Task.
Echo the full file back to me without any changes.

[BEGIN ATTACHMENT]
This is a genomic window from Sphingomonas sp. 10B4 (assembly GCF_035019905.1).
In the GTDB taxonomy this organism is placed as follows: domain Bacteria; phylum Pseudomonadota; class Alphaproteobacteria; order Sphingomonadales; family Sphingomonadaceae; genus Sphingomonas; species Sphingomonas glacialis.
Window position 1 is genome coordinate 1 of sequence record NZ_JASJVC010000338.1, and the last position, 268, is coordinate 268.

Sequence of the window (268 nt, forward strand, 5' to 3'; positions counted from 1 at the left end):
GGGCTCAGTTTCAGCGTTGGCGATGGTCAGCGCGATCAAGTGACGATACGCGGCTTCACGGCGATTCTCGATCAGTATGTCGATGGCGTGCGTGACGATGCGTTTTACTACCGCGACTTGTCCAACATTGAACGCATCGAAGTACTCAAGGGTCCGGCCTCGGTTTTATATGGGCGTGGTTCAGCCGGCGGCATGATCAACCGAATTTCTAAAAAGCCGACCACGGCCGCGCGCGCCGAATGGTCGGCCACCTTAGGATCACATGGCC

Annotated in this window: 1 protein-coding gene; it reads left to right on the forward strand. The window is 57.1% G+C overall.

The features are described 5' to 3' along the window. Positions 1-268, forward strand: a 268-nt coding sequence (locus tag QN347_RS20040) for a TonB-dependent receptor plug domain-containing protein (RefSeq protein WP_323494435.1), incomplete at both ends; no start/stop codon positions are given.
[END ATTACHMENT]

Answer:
This is a genomic window from Sphingomonas sp. 10B4 (assembly GCF_035019905.1).
In the GTDB taxonomy this organism is placed as follows: domain Bacteria; phylum Pseudomonadota; class Alphaproteobacteria; order Sphingomonadales; family Sphingomonadaceae; genus Sphingomonas; species Sphingomonas glacialis.
Window position 1 is genome coordinate 1 of sequence record NZ_JASJVC010000338.1, and the last position, 268, is coordinate 268.

Sequence of the window (268 nt, forward strand, 5' to 3'; positions counted from 1 at the left end):
GGGCTCAGTTTCAGCGTTGGCGATGGTCAGCGCGATCAAGTGACGATACGCGGCTTCACGGCGATTCTCGATCAGTATGTCGATGGCGTGCGTGACGATGCGTTTTACTACCGCGACTTGTCCAACATTGAACGCATCGAAGTACTCAAGGGTCCGGCCTCGGTTTTATATGGGCGTGGTTCAGCCGGCGGCATGATCAACCGAATTTCTAAAAAGCCGACCACGGCCGCGCGCGCCGAATGGTCGGCCACCTTAGGATCACATGGCC

Annotated in this window: 1 protein-coding gene; it reads left to right on the forward strand. The window is 57.1% G+C overall.

The features are described 5' to 3' along the window. Positions 1-268, forward strand: a 268-nt coding sequence (locus tag QN347_RS20040) for a TonB-dependent receptor plug domain-containing protein (RefSeq protein WP_323494435.1), incomplete at both ends; no start/stop codon positions are given.